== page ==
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Hallsville council swears in new aldermen

Posted on Friday, June 7, 2019 at 5:26 am

The May 11 meeting of Hallsville’s Board of Aldermen saw a pair of new faces sworn in as aldermen.

Richard Hicks, Hallsville’s newest Ward II alderman.

Carli Carmack is the city’s new Ward I alderman, with the certified election results showing her beating former mayor Mickey Nichols 39 votes to 24.

Fomer Halsville municipal judge Richard Hicks won the write-in contest for the Ward II seat with four votes, beating Justin Nichols who had three and James Reddick and Mary Newby Lakoras who had two each.

The new board of aldermen tabled the first order of business.

They were scheduled to hear a representative of Casey’s discuss a possible pre-payment ordinance. The representative did not attend and Alderman Trynton Roberts asked if the proposed ordinance would require pre-payment or give the business the option. According to the meeting’s draft minutes, Hallsville Mayor Logan Carter said the business should have the option to opt out. “If the business opts out then there would be no police services or investigations, they would be taking that risk by opting out of the ordinance.” According to the draft minutes, lacking comment from the Casey’s representative the aldermen tabled the discussion.

Carli Carmack Hallsville’s Ward I alderman

Next up was mayoral appointments. Three were made:

  • Larry Moore was reappointed to the Planning and Zoning Commission for a four-year term and to the Board of Adjustment for a five-year term.
  • Steven Durk was reappointed to the Park for a two-year term
  • Darren Maher was reappointed as mayor pro-tem.

Staff reports were next on the aldermen’s plate.

Bryan Schultz, chief of the Hallsville Police Department presented the department’s monthly activity report for April. He said “there were 84 total calls and activities for the month of April. There were 25 total summons issued for the month and 1 accident.”  He also said he had been discussing the city joining the East Central Drug Task Force and the expense to join had been added to the department’s budget list. Joining the task force would cost the city $5,000 a year, said Kenyetta Ridgway-Sample, Hallsville city administrator. Schultz also said department had received four handheld radios without cost through a military surplus program that make it easier to communicate with central dispatch.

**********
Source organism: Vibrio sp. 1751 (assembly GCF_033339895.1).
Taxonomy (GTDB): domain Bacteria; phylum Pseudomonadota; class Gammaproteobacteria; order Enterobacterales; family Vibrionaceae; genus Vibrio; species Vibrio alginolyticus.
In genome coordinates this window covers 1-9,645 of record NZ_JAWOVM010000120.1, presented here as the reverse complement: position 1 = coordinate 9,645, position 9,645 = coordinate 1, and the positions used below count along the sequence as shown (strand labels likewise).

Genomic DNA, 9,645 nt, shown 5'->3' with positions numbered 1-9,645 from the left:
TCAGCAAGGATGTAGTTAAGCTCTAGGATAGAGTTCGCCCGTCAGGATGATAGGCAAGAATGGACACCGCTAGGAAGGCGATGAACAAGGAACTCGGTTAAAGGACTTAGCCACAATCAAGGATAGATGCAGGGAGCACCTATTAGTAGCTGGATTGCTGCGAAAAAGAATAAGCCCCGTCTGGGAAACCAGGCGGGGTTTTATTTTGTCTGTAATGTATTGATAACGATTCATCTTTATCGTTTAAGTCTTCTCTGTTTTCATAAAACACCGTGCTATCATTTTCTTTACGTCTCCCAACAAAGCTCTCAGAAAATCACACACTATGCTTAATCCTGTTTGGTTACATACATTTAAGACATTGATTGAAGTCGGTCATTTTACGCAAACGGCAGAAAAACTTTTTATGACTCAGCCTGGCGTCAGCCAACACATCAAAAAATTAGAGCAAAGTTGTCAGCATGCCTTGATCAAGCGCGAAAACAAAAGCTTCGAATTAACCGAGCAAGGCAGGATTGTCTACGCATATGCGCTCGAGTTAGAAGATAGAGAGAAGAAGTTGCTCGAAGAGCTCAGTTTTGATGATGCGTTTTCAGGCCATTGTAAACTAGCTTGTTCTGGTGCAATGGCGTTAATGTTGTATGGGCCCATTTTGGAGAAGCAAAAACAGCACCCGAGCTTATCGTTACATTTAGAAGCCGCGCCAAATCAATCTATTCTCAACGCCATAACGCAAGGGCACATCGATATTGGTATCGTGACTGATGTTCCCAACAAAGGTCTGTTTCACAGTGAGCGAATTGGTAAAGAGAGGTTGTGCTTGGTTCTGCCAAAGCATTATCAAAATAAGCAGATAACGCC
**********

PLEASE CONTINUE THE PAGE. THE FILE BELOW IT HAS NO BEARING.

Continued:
Schultz also proposed the city make sections of three streets school zones between 7-8 a.m. and 3-4 p.m.

The proposed streets are Wesley Avenue, Bertie and North Streets. All speeding fines would be doubled during school zone hours. Schultz said that might slow traffic along them and ideally the ordinance and no parking on both sides of streets less than 20-feet wide. After some discussion, they suggested school zone hours were changed to 7 a.m. to 5 p.m., Monday through Friday. The aldermen will consider a draft ordinance at their next meeting.

He said he had also contacted MoDOT regarding slowing traffic on Hwy. 124 during school hours. Schultz said MoDOT suggested installing a flashing light. He said if the light were purchased by the school district MoDOT would assume the maintenance.

In another road-related issue the aldermen voted unanimously to request bids for the repair or replacement of a section of Mason Court.

In other business, the aldermen unanimously approved a suggestion from Dan McCaleb, public works superintendent to upgrade the lights in the public works building with LED lights, taking advantage of an Ameren grant which will reimburse the city for some of the cost. He said, “The cost is $4,042.87 and the reimbursement would be $3,642.90 plus some for installation.”

Responding to a question from Carter, Ridgway-Sample said the city had $5,909 in its capital improvements fund they can move from note principal to building repair & maintenance.

In her administrative report, Ridgway-Sample shared these factoids:

  • The March sales tax collected was $7,938.25.
  • Capital Improvement sales tax collected was $3,969.21
  • Park/Stormwater sales tax collected was $992.13.
  • April sales tax information had not come in yet.
  • In April 33 customers were charged the $35 nonpayment fee.
  • Nineteen customers were shut off.
  • Four letters went out to customers who had not paid by April 20 for the first time.
  • Court receipts for the month of March, from Boone County, were $1,501.50 and for the month of April were $1,493

In other business Carter discussed a grant he was writing for replacing what he described as unsafe playground equipment at Hallsville’s Tribble Park. After reviewing a video Carter had made as part of the grant application the aldermen voted to have the equipment in question removed for safety reasons.